Investing in Regional Queensland: population growth analysis

Investing in Queensland, an analysis of population growth

Queensland’s population patterns are undergoing a fascinating shift, with an increasing number of people opting for coastal living. The Sunshine Coast and Gold Coast have emerged as prime destinations for those seeking a serene and vibrant lifestyle. This influx of residents has led to a significant housing shortfall in these regions, making them a prime target for property investors. In this blog post, we will explore the value of investing in both existing properties and new developments in areas such as the Sunshine Coast and its neighbouring regions.

Queensland’s Population Patterns: Exploring the Ever-Changing Migration Landscape


Queensland, known as the Sunshine State, boasts a diverse and vibrant population spread across its expansive regions. As we delve into the intricacies of population patterns, it becomes evident that internal migration plays a significant role in shaping the distribution of inhabitants. While the state’s capital city, Brisbane, remains a prominent focal point, it may surprise many to learn that the real magnet lies beyond its city limits. In this blog post, we will explore the fascinating population trends, the allure of regional Queensland, and how internal migration continues to impact the state’s demographic landscape.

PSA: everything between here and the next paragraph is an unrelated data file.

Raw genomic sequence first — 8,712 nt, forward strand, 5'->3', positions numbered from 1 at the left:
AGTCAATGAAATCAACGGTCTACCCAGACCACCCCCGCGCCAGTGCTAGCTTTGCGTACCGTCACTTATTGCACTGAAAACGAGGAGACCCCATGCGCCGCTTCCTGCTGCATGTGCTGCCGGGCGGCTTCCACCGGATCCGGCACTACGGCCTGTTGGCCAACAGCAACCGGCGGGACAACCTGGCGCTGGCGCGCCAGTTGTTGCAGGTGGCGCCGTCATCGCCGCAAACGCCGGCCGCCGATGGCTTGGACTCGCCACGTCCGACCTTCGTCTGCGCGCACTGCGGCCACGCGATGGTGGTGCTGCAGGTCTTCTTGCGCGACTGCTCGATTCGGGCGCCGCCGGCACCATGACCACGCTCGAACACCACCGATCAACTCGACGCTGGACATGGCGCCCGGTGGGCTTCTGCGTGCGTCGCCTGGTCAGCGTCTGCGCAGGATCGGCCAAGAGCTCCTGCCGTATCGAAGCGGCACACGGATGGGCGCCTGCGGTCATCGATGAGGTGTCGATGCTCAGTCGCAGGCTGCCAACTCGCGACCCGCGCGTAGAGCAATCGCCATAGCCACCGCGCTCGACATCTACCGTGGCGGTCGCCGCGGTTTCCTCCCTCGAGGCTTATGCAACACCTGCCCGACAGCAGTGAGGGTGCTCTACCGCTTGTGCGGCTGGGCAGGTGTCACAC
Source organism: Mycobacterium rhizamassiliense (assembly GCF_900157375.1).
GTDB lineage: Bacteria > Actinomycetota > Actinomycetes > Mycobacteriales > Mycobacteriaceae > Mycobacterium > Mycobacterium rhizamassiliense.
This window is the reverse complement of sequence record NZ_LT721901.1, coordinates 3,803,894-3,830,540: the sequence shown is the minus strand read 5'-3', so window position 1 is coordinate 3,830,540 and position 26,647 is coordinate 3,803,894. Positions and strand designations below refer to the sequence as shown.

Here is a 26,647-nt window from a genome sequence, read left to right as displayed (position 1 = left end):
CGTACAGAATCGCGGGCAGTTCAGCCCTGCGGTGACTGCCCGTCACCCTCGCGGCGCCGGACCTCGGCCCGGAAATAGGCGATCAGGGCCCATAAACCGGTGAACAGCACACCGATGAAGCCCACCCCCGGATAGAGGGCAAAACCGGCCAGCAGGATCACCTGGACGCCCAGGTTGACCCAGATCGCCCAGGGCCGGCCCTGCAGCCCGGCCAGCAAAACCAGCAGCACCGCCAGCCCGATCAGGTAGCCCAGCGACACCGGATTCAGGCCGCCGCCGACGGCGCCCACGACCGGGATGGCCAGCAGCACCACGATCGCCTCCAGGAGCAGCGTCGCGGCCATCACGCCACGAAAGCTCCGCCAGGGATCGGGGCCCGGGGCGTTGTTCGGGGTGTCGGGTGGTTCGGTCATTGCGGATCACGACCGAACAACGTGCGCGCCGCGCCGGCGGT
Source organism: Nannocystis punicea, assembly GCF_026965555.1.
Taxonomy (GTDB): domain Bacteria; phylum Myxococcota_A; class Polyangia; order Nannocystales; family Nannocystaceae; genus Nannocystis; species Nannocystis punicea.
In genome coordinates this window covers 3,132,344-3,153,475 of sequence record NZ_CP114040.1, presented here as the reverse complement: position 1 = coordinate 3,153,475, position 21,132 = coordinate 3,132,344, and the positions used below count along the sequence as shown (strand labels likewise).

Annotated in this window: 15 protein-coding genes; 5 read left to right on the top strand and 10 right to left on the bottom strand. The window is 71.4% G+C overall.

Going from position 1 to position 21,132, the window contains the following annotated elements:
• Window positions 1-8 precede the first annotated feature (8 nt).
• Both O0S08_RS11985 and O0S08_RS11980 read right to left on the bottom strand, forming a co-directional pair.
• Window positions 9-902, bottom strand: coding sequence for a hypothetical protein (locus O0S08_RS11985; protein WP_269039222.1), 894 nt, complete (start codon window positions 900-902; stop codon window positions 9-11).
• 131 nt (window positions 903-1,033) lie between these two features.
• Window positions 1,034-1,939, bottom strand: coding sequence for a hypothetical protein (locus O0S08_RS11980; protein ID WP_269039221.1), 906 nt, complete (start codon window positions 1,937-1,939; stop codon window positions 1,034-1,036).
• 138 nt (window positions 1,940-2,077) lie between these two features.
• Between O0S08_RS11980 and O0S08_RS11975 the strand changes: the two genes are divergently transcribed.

The Regional Attraction

More than half (52 percent) of Queensland’s population resides in the various regions that stretch across the state. From the tropical north in Cairns and Townsville to the central coast cities of Mackay, Rockhampton, and Gladstone, Queensland’s regional diversity is undeniable. The picturesque Wide Bay region, with its towns like Hervey Bay, Bundaberg, Maryborough, and Gympie, adds to the state’s rich tapestry.

The Brisbane Concentration

If we draw an imaginary circle with a 20-kilometre radius around the Brisbane CBD, we find that 24 percent of Queensland’s entire population resides within its bounds. Another 24 percent can be found 20 to 35 kilometers away from the capital city, in areas such as Moreton Bay, Logan, Redlands, and Ipswich. Surprisingly, this inner circle has seen a decline in population due to internal migration, with approximately 8,000 people leaving over the last decade.

The Magnets of Migration

For over a century, Queensland has been a magnet for internal migration, attracting people from various parts of Australia. However, Brisbane is not the primary allure for migrants, as one might assume. In recent years, the Sunshine Coast and Gold Coast have emerged as the biggest drawcards, surpassing the capital city. Hervey Bay also stands out as an attractive destination for those seeking a coastal lifestyle.

A Changing Trend

The COVID-19 pandemic caused a seismic shift in migration patterns, impacting cities and regional areas differently. During the pandemic, many regional dwellers chose to stay put, resulting in decreased net migration to these areas. However, as life returned to normalcy, internal migration to Queensland resumed its course, with the Sunshine Coast experiencing the most significant influx of people, as reported by the Regional Australia Institute (RAI).